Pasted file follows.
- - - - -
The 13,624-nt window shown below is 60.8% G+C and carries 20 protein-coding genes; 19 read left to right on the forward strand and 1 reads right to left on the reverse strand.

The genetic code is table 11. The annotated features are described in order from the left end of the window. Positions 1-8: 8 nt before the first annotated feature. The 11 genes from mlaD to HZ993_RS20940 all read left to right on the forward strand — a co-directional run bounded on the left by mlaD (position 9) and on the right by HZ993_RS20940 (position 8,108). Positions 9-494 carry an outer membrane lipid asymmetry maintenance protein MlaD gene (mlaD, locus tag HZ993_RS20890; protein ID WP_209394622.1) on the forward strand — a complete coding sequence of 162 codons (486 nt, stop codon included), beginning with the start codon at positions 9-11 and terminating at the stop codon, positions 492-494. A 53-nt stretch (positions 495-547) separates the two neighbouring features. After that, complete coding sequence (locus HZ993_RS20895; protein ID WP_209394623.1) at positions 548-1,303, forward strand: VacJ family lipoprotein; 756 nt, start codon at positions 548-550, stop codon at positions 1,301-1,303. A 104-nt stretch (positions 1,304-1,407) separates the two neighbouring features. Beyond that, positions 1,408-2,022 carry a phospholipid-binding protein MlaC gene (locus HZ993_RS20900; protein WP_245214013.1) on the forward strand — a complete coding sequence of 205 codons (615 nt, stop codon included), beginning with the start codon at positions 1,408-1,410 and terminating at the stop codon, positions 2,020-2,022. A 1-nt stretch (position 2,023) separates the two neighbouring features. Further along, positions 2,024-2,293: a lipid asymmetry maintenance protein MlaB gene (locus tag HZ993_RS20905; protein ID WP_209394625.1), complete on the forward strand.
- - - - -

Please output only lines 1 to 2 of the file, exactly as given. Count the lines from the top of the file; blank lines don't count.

The 13,624-nt window shown below is 60.8% G+C and carries 20 protein-coding genes; 19 read left to right on the forward strand and 1 reads right to left on the reverse strand.

The genetic code is table 11. The annotated features are described in order from the left end of the window. Positions 1-8: 8 nt before the first annotated feature. The 11 genes from mlaD to HZ993_RS20940 all read left to right on the forward strand — a co-directional run bounded on the left by mlaD (position 9) and on the right by HZ993_RS20940 (position 8,108). Positions 9-494 carry an outer membrane lipid asymmetry maintenance protein MlaD gene (mlaD, locus tag HZ993_RS20890; protein ID WP_209394622.1) on the forward strand — a complete coding sequence of 162 codons (486 nt, stop codon included), beginning with the start codon at positions 9-11 and terminating at the stop codon, positions 492-494. A 53-nt stretch (positions 495-547) separates the two neighbouring features. After that, complete coding sequence (locus HZ993_RS20895; protein ID WP_209394623.1) at positions 548-1,303, forward strand: VacJ family lipoprotein; 756 nt, start codon at positions 548-550, stop codon at positions 1,301-1,303. A 104-nt stretch (positions 1,304-1,407) separates the two neighbouring features. Beyond that, positions 1,408-2,022 carry a phospholipid-binding protein MlaC gene (locus HZ993_RS20900; protein WP_245214013.1) on the forward strand — a complete coding sequence of 205 codons (615 nt, stop codon included), beginning with the start codon at positions 1,408-1,410 and terminating at the stop codon, positions 2,020-2,022. A 1-nt stretch (position 2,023) separates the two neighbouring features. Further along, positions 2,024-2,293: a lipid asymmetry maintenance protein MlaB gene (locus tag HZ993_RS20905; protein ID WP_209394625.1), complete on the forward strand.